Despite his flaws, Mandela is one of the greatest men of all time. [Note: Click here to read parts one and three.]
The young Madiba was coming of age in the 1940s. As the rest of the world seemed to be marching to freedom, South Africa was turning back the clock. After the 1948 election in which only whites were allowed to vote, long-standing discrimination was expanded and codified into legislation, inaugurating the apartheid era. Madiba threw himself into the struggle to overthrow apartheid and embraced Marxism, partly influenced by friends and partly because the Soviet Union was supporting wars of independence in Latin America, Africa and Asia.
The apartheid government cloaked its suppression of the black majority in the garb of an anti-communist struggle. The Suppression of Communism Act of 1950 led to the creation of a brutal police state where suppression became the norm. In February 1955, Madiba participated in the protest that failed to prevent the demolition of the all-black Sophiatown suburb of Johannesburg. This proved a turning point. He declared that the African National Congress (ANC) “had no alternative to armed and violent resistance” because “the attacks of the wild beast cannot be averted with only bare hands.”
After the Sharpville massacre on March 21, 1960, Madiba co-founded the ANC’s armed wing, Umkhonto we Sizwe, or “Spear of the Nation,” which began guerilla attacks against the apartheid government. On August 5, 1962, he was captured. Madiba’s conduct during the trial that followed made him a hero. Instead of defending himself, he set out to make a case for the moral bankruptcy of apartheid. On October 15, he turned up in traditional garb, a kaross made of leopard skin because, as he told his white legal adviser, “I want our people to see me as a black man in the white man’s court.” He did that and more. In the years to come, the subsequent Rivonia Trial, named after the farmhouse where a number of ANC leaders were apprehended, would stand as a symbol of injustice throughout the world.
Madiba’s closing speech in the Rivonia Trial questioned the legitimacy of the court that was sentencing him. The trial had attracted enormous international attention, which might be the reason why Madiba was not sentenced to death. Instead, he was imprisoned for life, but only after his speech exposed the toxic nature of apartheid. He pointed out the terrible human and moral cost of white supremacy. He gave a harrowing account of how black Africans were denied schooling, jobs, liberty, the right to buy land and fundamental human rights. He pointed out how whites had dehumanized blacks by treating them as an inferior race. He called for equal political rights and declared that he was ready to die to achieve “the ideal of democratic and free society in which all persons live together in harmony and with equal opportunities.”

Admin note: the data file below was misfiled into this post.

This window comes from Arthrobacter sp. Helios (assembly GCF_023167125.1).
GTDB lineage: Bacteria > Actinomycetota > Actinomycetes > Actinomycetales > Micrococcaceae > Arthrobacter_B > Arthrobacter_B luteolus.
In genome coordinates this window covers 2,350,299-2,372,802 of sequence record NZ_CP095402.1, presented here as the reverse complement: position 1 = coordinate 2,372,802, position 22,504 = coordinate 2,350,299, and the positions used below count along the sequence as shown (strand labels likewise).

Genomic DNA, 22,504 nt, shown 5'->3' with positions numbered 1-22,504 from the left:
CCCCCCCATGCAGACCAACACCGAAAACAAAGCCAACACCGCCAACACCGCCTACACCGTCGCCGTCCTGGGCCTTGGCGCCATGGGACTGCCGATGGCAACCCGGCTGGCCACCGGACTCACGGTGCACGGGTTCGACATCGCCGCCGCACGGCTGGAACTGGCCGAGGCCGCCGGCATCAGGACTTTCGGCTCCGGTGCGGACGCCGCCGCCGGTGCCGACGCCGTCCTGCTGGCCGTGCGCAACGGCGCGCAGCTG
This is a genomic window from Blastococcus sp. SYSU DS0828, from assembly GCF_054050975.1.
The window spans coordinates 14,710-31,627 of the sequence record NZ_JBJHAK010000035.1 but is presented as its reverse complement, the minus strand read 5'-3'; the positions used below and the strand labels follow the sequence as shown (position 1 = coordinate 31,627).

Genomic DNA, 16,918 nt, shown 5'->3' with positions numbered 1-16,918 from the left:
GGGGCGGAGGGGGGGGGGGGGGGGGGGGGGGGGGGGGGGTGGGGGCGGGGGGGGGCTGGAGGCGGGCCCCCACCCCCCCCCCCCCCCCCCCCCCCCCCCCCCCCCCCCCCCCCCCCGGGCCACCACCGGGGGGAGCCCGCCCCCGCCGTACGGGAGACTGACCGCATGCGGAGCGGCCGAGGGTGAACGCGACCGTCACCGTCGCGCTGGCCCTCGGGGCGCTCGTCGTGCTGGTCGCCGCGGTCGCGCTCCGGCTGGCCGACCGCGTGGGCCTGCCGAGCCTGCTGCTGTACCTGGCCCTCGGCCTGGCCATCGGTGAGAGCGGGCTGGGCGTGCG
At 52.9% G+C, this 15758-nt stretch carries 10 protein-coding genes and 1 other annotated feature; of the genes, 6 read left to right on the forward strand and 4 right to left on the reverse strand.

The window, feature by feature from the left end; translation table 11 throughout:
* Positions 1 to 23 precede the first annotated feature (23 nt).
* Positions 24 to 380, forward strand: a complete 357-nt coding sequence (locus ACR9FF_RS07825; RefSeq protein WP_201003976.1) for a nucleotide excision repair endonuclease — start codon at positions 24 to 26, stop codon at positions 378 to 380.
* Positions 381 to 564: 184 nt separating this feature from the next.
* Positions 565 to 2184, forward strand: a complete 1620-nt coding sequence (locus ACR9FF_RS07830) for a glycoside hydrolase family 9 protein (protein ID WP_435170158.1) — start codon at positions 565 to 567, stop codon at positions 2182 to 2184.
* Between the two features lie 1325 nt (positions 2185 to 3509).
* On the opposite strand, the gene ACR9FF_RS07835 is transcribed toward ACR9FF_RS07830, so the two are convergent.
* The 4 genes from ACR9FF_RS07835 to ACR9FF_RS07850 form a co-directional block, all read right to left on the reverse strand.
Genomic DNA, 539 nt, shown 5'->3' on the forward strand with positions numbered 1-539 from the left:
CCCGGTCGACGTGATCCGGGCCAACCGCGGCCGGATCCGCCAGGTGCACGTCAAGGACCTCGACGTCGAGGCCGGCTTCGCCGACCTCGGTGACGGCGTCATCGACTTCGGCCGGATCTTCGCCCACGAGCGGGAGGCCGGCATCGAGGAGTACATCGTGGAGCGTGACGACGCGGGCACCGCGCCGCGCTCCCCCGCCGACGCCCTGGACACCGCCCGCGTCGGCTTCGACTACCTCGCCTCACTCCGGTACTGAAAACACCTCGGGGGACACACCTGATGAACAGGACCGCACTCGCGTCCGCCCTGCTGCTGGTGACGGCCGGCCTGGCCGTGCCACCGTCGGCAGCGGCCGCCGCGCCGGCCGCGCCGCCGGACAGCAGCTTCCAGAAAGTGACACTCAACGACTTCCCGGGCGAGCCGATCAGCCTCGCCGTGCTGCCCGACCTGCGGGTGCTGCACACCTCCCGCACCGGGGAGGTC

On June 12, 1964, Madiba was sent off to prison. He spent the next 18 years as Prisoner 466/64 on Robben Island, a South African version of Alcatraz. On this cold and windy island, Madiba lived in a damp cell measuring eight by seven feet and slept on a straw mat. He suffered verbal and physical abuse. He was not allowed to use sunglasses in the lime quarry where prisoners were forced to break stones in blinding sunlight, permanently damaging his eyesight.
It was in prison that Madiba grew to greatness. He began the “University of Robben Island,” an informal school where prisoners lectured on their areas of expertise and debated contentious topics. He grew egg plants, tomatoes and strawberries. Even in captivity, he continued to fight on. He insisted that prisoners be treated with dignity. He refused privileges that were not offered to fellow prisoners. He hated shorts but continued to wear them until other prisoners were allowed to wear trousers too.
It was at Robben Island that Madiba started learning Afrikaans in an effort to reach out to his captors and to win their respect. It was here that this hot-tempered former boxer learnt self-restraint and patience. Even when he was not allowed to attend the funerals of his mother and his firstborn son, he behaved with extraordinary dignity. In April 1982, he was transferred to Pollsmoor Prison where he created a roof garden and shared what he grew with his prison warders.
As South Africa erupted in turmoil and international pressure mounted in February 1985, PW Botha, the apartheid leader known as “the crocodile” offered to release Madiba if he renounced violence and other illegal activity. The offer was a ruse to discredit the ANC and paint it as a terrorist organization. Madiba rose to the occasion and asked Botha to renounce violence, dismantle apartheid and unban the ANC. He demanded freedom for the people and declared that he could not “sell the birthright of the people to be free.”
At Pollsmoor, Madiba contracted tuberculosis because of dank conditions. Whilst he was recovering, the government moved him to Victor Verster Prison in December 1988. By this time, negotiations had begun between Madiba and the government, which decided that he should be moved to a closer location. Finally, at 70, he had some comfort in the form of a warder’s cottage and a personal cook. As the Cold War was ending and communism collapsed in Europe, apartheid started coming apart. After years of rebuffing Madiba, Botha invited him for tea. FW de Klerk, his successor, released all ANC prisoners except Madiba. When the Berlin Wall fell, de Klerk realized that the game was up and met Madiba in December. On February 2, 1990 Mandela was pardoned unconditionally and all formerly banned political parties were legalized. On February 11, Madiba walked out of prison after spending nearly 28 years in captivity.
Reconciliation, Not Revenge
When Madiba was released, South Africa was a tinderbox waiting to explode. Not only was there tension between the white minority and the black majority but also there was tension between the ANC and the Inkatha party. For long funded by the apartheid regime, it was led by Chief Mangosuthu Buthulezi who tried his best to derail the process to build a new democratic South Africa. Despite having spent years in prison, Madiba acted with incredible astuteness to navigate the tricky post-apartheid process. Although he clashed with de Klerk and even called for a UN peacekeeping force in South Africa to stop state terrorism, he was nimble enough to reach a compromise.